Title: The Memory
Author: Judith Barrow
Genre: Family Life Fiction/ Family Saga
Publisher: Honno Press
Mother and daughter tied together by shame and secrecy, love and hate. I wait by the bed. I move into her line of vision and it’s as though we’re watching one another, my mother and me; two women – trapped. Today has been a long time coming. Irene sits at her mother's side waiting for the right moment, for the point at which she will know she is doing the right thing by Rose. Rose was Irene's little sister, an unwanted embarrassment to their mother Lilian but a treasure to Irene. Rose died thirty years ago, when she was eight, and nobody has talked about the circumstances of her death since. But Irene knows what she saw. Over the course of 24 hours their moving and tragic story is revealed – a story of love and duty, betrayal and loss – as Irene rediscovers the past and finds hope for the future. "...A book that is both powerful and moving, exquisitely penetrating. I am drawn in, empathising so intensely with Irene that I feel every twinge of her frustration, resentment, utter weariness and abiding love." Thorne Moore "Judith Barrow's greatest strength is her understanding of her characters and the times in which they live; The Memory is a poignant tale of love and hate in which you will feel every emotion experienced by Irene." Terry Tyler The new novel from the bestselling author of the Howarth family saga.
‘Just another phase she’s going through,’ the Irish doctor says, patting me on the shoulder as she leaves. ‘You’re doing a grand job.’ While all the time I know she’s wondering why - why I didn’t give up the first time she suggested that I should; why, by now, I’ve not admitted it’s all too much and ‘please, please take her away, just for a week, a day, a night. An hour.’
But I don’t. Because I have no choice. Mum told me years ago there was no way she’d put this house in my name so if ever I tried to put her in a care home it would be sold.
But there is another reason I can’t leave this house; a reason more important than anything. Rose, is here. It’s almost thirty-nine years since she left us. But I still sense her next to me, hear her voice sometimes, feel her trying to comfort me. So I won’t go anywhere; I won’t leave her on her own again. I did it once before–I won’t do it a second time. Not like that anyway.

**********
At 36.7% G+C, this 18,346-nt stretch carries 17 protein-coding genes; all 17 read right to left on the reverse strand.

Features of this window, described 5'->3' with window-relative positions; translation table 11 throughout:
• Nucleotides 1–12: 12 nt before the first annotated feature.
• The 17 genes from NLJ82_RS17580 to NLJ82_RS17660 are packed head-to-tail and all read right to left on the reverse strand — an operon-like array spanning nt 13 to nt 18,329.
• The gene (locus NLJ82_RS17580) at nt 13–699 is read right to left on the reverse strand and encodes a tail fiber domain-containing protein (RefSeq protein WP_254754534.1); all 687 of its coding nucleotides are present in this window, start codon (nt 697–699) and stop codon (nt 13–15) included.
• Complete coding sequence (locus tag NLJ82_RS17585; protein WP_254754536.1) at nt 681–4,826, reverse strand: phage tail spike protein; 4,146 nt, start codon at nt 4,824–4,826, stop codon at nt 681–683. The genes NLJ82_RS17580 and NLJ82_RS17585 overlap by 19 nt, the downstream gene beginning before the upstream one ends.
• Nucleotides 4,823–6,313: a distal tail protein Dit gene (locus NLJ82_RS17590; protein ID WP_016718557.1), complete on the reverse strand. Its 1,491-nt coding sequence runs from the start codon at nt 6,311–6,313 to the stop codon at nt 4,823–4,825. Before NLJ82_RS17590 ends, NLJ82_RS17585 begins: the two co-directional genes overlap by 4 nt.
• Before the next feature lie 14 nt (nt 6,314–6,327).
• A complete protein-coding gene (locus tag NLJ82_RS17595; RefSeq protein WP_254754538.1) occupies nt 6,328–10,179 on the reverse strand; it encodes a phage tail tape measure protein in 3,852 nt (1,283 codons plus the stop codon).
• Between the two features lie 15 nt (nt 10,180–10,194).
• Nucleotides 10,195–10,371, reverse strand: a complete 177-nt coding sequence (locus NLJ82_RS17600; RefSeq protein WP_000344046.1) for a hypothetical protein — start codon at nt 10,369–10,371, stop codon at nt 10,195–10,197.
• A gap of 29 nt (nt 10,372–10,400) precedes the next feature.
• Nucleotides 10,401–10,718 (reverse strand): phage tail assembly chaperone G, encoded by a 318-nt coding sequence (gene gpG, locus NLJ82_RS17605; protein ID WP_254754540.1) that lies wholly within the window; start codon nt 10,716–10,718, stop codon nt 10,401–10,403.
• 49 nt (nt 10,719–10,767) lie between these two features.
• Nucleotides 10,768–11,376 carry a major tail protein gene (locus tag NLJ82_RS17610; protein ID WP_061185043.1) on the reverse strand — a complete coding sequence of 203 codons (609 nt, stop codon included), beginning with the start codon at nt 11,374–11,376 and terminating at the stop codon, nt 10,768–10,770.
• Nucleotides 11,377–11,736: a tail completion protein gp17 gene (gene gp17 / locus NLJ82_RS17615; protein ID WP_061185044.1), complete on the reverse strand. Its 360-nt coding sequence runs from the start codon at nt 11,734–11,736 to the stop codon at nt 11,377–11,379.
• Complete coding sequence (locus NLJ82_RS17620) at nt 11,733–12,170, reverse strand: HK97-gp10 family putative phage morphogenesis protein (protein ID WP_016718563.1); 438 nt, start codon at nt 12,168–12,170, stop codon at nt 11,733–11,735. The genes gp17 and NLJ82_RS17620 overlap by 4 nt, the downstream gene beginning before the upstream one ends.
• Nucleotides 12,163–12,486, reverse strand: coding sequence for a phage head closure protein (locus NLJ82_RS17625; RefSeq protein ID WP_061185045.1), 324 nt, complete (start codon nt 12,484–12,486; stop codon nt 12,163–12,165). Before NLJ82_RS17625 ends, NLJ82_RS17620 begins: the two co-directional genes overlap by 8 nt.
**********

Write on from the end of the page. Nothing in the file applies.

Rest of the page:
‘I can’t go on, Mum,’ I repeat. My head swims with tiredness and I’m so cold inside.
She doesn’t answer. She doesn’t have to do most of the time; I’ve learned to interpret the noises; the tones of each wail, yell and cry. Even the sniffs. She was always good on the sniffs. She had a whole language of sniffs: contempt, short and sharp, lips pursed, utter displeasure, long drawn out, lip corners pulled in tight, anger, almost silent, nostrils flaring. And then there was her pleased sniff (not used very often) a long spluttering drawing in of breath accompanied by a rare smile.
She watches me. Or is that my imagination? Because as I move, her eyes don’t; unfocussed, they’re settled on the photograph of the three of us on the beach at Morecambe. I was six, in the picture I’m sitting on Dad’s lap. The time it was taken as distanced as the vague shoreline behind us. The grey sea as misty and as unattainable, as far away, as yesterday’s thoughts. At least to her.
Or is she seeing something else? A memory? That memory? I’m hoping that of all the recollections that linger, if any do linger in that blankness that has been her mind for so long, of all the memories, it’s that one. The one that has makes hate battle with pity and reluctant love. If nothing else I hope she remembers that.
I feel quite calm. I don’t speak; it’s all been said.
And now her eyes move from my face, past me. It’s as though she knows. I’m so close I see the crisscross of fine red lines across the whites, the tiny yellow blobs of sleep in the inner corners, the slight stutter of a nerve on the eyelid that moves the sparse lashes.
And then she speaks. ‘Rose?’ she says. Clearly. ‘Rose’. Just like that.
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Although I was born and brought up in a small village on the edge of the Pennine moors in Yorkshire, England. for the last forty years I’ve lived with my husband and family near the coast in Pembrokeshire, West Wales, UK, a gloriously beautiful place. I’ve written all my life and have had short stories, poems, plays, reviews and articles published throughout the British Isles. I had the first of my trilogy, Pattern of Shadows, published in 2010, the sequel, Changing Patterns, in 2013 and the last, Living in the Shadows in 2015. The prequel, A Hundred Tiny Threads was published in 2017. The Memory was published in March 2020. My next book, The Heart Stone is due to be published in February 2021. I have an MA in Creative Writing, B.A. (Hons.) in Literature, and a Diploma in Drama and Script Writing. I work as an interviewer of authors for an online TV company; Showboat tv. I am also a Creative Writing tutor for Pembrokeshire County Council’s Lifelong Learning Programme and give talks and run private workshops on all genres.
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